For more information about a resident’s right to cancel their contract, contact a consumer advice center.
What subsidies are paid by long-term care insurance providers?
If your care grade is between 2 and 5, you receive a flat-rate subsidy from your long‑term care insurance provider towards the costs of nursing, care and post-treatment care. You are required to cover the remaining costs yourself.
The amount of monthly subsidy paid depends on the care grade:
- Care grade 2: 770 euros per month
- Care grade 3: 1,262 euros per month
- Care grade 4: 1,775 euros per month
- Care grade 5: 2,005 euros per month
People with care grade 1 are not entitled to any full-time residential care benefits. However, if they opt to reside in a care facility, they will receive a subsidy of 125 euros per month.
You have to apply for benefits for residential care from your long-term care insurance fund or private care insurance provider. A care advice center can help you with this.
Supplement to the personal contribution to the cost of care
Since January 1, 2022, long-term care insurance providers have supplemented policyholders’ own personal contribution to the cost of their care. This supplementary payment increases with the duration of a person’s stay in a full-time residential care facility:
- Up to 1 year: 5 percent of care costs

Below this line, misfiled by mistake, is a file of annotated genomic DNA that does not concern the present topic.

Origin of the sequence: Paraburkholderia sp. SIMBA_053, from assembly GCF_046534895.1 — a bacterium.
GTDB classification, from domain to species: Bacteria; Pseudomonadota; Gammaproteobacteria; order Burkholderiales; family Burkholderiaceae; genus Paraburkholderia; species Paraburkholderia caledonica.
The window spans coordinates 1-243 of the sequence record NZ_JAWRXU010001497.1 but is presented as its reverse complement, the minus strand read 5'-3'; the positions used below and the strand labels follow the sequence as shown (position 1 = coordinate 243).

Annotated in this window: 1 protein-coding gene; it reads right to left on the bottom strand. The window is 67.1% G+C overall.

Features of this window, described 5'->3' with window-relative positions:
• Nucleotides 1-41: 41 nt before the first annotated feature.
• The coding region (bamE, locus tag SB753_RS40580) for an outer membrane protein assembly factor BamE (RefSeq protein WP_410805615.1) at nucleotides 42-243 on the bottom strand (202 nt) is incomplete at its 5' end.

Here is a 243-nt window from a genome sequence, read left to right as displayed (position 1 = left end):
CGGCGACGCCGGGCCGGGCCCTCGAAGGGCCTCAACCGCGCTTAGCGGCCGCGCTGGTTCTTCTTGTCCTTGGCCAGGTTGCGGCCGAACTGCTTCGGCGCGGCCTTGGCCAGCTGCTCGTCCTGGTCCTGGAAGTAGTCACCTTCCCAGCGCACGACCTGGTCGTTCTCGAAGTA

- Up to 2 years: 25 percent of care costs
- Over 2 years: 45 percent of care costs
- Over 3 years: 70 percent of care costs
You do not have to apply for this supplementary benefit, which adjusts automatically and individually depending on the duration of your stay at the care facility. When calculating the duration of the stay, the only consideration is the length of time for which full-time residential care benefits have already been claimed.
For more information about the supplement to the personal contribution to the cost of care, contact a consumer advice center.
Additional benefits for health promotion and support services
Residents in full-time and part-time residential care facilities are also entitled to services for prevention, health promotion and health maintenance – in addition to the essential healthcare they receive.
These services are intended to promote their physical and mental health and improve their social lives. They may be provided on an individual or communal basis.
There is no need to apply for these services and payment is settled directly between the care facility and the long-term care insurance provider. In other words, residents cannot be charged for them.